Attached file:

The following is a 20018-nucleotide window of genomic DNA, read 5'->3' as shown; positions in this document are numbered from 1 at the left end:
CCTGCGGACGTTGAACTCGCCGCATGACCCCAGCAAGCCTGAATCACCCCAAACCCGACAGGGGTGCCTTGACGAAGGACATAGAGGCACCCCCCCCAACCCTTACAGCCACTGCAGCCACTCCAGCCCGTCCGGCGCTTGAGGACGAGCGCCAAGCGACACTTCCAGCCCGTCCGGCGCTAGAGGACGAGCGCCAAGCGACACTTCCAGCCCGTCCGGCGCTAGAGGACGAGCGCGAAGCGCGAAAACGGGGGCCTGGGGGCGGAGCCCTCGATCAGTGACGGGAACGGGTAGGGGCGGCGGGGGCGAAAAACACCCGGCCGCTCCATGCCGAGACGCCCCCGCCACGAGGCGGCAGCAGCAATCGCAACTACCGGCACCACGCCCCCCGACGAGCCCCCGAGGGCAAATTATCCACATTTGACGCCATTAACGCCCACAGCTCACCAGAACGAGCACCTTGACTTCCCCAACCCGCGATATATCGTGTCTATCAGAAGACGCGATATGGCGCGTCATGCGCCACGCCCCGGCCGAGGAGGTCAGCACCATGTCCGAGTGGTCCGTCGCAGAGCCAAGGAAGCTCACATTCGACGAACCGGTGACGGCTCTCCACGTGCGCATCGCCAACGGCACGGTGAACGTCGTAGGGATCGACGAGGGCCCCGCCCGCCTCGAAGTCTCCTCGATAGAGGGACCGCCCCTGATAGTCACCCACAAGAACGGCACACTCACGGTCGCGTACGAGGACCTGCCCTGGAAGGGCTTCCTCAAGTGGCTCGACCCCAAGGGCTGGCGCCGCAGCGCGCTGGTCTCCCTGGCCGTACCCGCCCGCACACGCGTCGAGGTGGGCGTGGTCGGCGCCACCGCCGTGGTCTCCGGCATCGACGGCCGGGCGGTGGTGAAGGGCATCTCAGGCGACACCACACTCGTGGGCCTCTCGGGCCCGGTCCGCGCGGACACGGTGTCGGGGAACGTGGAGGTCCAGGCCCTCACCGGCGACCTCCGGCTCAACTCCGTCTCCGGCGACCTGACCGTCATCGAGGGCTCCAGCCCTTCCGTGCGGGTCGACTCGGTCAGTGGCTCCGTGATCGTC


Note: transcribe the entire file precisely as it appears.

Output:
The following is a 20018-nucleotide window of genomic DNA, read 5'->3' as shown; positions in this document are numbered from 1 at the left end:
CCTGCGGACGTTGAACTCGCCGCATGACCCCAGCAAGCCTGAATCACCCCAAACCCGACAGGGGTGCCTTGACGAAGGACATAGAGGCACCCCCCCCAACCCTTACAGCCACTGCAGCCACTCCAGCCCGTCCGGCGCTTGAGGACGAGCGCCAAGCGACACTTCCAGCCCGTCCGGCGCTAGAGGACGAGCGCCAAGCGACACTTCCAGCCCGTCCGGCGCTAGAGGACGAGCGCGAAGCGCGAAAACGGGGGCCTGGGGGCGGAGCCCTCGATCAGTGACGGGAACGGGTAGGGGCGGCGGGGGCGAAAAACACCCGGCCGCTCCATGCCGAGACGCCCCCGCCACGAGGCGGCAGCAGCAATCGCAACTACCGGCACCACGCCCCCCGACGAGCCCCCGAGGGCAAATTATCCACATTTGACGCCATTAACGCCCACAGCTCACCAGAACGAGCACCTTGACTTCCCCAACCCGCGATATATCGTGTCTATCAGAAGACGCGATATGGCGCGTCATGCGCCACGCCCCGGCCGAGGAGGTCAGCACCATGTCCGAGTGGTCCGTCGCAGAGCCAAGGAAGCTCACATTCGACGAACCGGTGACGGCTCTCCACGTGCGCATCGCCAACGGCACGGTGAACGTCGTAGGGATCGACGAGGGCCCCGCCCGCCTCGAAGTCTCCTCGATAGAGGGACCGCCCCTGATAGTCACCCACAAGAACGGCACACTCACGGTCGCGTACGAGGACCTGCCCTGGAAGGGCTTCCTCAAGTGGCTCGACCCCAAGGGCTGGCGCCGCAGCGCGCTGGTCTCCCTGGCCGTACCCGCCCGCACACGCGTCGAGGTGGGCGTGGTCGGCGCCACCGCCGTGGTCTCCGGCATCGACGGCCGGGCGGTGGTGAAGGGCATCTCAGGCGACACCACACTCGTGGGCCTCTCGGGCCCGGTCCGCGCGGACACGGTGTCGGGGAACGTGGAGGTCCAGGCCCTCACCGGCGACCTCCGGCTCAACTCCGTCTCCGGCGACCTGACCGTCATCGAGGGCTCCAGCCCTTCCGTGCGGGTCGACTCGGTCAGTGGCTCCGTGATCGTC